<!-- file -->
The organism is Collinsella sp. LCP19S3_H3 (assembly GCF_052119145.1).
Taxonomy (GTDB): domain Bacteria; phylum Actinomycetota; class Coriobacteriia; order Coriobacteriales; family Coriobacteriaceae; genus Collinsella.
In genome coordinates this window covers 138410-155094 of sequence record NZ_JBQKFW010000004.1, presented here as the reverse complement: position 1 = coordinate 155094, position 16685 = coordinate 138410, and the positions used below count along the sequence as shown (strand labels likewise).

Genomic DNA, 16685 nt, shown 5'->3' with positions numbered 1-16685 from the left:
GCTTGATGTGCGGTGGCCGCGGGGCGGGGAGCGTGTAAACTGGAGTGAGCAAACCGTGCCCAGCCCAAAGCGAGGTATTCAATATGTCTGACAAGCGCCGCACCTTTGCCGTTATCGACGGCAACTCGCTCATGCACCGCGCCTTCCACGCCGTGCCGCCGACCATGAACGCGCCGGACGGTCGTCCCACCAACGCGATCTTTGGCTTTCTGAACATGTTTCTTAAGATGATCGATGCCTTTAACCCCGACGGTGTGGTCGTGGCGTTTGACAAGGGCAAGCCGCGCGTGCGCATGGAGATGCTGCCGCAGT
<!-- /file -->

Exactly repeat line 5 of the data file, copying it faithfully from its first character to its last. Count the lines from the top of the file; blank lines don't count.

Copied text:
GCTTGATGTGCGGTGGCCGCGGGGCGGGGAGCGTGTAAACTGGAGTGAGCAAACCGTGCCCAGCCCAAAGCGAGGTATTCAATATGTCTGACAAGCGCCGCACCTTTGCCGTTATCGACGGCAACTCGCTCATGCACCGCGCCTTCCACGCCGTGCCGCCGACCATGAACGCGCCGGACGGTCGTCCCACCAACGCGATCTTTGGCTTTCTGAACATGTTTCTTAAGATGATCGATGCCTTTAACCCCGACGGTGTGGTCGTGGCGTTTGACAAGGGCAAGCCGCGCGTGCGCATGGAGATGCTGCCGCAGT